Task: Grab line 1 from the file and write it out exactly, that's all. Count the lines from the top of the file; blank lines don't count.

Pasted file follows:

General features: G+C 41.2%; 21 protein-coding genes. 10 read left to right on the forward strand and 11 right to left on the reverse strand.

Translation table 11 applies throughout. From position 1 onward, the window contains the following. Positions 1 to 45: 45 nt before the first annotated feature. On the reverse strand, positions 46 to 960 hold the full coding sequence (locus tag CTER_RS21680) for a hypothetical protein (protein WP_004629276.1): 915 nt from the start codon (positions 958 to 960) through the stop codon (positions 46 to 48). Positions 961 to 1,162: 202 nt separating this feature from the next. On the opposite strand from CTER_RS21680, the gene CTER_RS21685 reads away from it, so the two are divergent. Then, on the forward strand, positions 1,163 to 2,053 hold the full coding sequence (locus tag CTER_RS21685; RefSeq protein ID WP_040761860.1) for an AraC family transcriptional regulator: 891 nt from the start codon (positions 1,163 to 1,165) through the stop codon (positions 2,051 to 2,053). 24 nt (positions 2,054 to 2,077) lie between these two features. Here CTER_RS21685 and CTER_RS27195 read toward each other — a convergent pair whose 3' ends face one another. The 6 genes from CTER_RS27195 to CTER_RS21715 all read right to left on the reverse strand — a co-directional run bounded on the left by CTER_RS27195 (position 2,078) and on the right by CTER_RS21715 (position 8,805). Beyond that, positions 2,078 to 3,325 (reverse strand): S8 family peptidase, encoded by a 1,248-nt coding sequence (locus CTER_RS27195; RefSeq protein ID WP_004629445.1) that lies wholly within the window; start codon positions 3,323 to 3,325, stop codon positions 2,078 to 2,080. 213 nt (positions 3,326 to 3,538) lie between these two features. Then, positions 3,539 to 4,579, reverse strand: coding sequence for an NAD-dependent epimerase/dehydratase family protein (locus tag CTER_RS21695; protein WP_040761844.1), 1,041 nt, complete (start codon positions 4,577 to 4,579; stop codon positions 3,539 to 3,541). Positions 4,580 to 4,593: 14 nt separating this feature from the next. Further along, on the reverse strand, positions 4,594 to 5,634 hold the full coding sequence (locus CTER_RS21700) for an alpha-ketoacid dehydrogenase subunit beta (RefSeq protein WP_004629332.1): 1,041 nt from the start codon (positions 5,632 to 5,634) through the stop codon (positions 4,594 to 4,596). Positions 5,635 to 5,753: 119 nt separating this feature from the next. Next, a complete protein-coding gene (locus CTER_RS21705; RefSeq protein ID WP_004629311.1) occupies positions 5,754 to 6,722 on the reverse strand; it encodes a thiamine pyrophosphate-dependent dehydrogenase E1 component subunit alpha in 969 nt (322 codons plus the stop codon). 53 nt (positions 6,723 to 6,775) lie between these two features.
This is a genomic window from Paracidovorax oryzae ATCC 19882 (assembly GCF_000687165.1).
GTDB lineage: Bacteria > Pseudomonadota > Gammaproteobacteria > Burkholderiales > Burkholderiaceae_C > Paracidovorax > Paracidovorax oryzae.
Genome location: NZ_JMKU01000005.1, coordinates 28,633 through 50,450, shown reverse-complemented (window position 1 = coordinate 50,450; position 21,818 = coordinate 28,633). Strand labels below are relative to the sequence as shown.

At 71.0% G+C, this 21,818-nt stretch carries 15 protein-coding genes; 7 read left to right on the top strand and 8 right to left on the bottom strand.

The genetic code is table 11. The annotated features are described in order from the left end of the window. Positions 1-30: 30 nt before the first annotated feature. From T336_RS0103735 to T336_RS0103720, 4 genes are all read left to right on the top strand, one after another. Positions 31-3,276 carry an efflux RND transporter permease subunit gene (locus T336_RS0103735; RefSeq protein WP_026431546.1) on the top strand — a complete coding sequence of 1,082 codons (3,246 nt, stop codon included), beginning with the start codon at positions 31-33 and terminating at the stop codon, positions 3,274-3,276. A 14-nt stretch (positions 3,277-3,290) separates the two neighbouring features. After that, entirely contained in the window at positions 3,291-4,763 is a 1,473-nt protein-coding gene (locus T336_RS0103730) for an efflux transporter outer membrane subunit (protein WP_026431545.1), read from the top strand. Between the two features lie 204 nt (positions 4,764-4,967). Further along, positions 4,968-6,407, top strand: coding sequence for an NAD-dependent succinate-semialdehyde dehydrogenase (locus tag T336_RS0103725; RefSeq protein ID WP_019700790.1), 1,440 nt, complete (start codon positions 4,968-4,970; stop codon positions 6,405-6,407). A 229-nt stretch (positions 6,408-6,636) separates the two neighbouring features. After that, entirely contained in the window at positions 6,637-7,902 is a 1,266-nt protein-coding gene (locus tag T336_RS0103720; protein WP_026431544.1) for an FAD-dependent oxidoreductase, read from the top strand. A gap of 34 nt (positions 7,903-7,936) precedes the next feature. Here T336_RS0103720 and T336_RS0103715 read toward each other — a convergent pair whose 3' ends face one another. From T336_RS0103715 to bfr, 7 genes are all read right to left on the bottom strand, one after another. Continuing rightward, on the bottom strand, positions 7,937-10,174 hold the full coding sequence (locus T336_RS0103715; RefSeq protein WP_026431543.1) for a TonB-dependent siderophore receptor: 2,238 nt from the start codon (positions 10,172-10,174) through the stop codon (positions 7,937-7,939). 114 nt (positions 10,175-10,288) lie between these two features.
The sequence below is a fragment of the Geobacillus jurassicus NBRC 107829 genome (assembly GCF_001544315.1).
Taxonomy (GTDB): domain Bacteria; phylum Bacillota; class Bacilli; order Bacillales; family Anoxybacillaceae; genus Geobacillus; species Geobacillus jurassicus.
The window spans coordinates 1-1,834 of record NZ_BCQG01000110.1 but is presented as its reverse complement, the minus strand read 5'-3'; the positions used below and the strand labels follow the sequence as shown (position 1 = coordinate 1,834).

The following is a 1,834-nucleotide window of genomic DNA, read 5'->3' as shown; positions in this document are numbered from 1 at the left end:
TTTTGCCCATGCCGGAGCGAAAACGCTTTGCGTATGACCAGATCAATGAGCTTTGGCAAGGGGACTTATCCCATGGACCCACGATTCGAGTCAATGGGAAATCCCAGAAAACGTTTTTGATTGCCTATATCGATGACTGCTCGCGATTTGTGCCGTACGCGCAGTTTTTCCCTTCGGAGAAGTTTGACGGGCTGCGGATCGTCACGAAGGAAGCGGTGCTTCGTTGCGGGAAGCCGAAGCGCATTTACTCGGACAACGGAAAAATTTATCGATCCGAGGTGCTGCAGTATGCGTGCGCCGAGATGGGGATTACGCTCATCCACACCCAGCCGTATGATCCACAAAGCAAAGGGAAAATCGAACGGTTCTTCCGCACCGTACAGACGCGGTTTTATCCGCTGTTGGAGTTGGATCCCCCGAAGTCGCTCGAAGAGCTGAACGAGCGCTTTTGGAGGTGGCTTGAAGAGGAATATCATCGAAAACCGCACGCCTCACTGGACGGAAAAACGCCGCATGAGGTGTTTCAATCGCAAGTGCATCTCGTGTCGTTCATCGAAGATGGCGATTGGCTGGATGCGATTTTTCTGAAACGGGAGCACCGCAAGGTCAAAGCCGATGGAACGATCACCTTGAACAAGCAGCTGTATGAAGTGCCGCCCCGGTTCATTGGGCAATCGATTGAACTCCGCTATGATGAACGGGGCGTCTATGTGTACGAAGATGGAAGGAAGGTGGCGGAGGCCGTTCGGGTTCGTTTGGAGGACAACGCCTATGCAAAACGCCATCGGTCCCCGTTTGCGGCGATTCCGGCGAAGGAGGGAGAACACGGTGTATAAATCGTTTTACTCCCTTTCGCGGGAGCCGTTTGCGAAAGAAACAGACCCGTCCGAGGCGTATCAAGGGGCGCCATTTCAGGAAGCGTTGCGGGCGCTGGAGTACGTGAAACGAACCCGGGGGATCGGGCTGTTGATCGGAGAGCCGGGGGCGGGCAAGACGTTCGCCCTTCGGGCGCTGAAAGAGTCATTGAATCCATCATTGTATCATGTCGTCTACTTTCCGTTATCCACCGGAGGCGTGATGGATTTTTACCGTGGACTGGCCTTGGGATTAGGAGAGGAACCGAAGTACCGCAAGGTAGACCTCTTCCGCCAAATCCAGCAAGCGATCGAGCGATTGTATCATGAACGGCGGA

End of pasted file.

General features: G+C 41.2%; 21 protein-coding genes. 10 read left to right on the forward strand and 11 right to left on the reverse strand.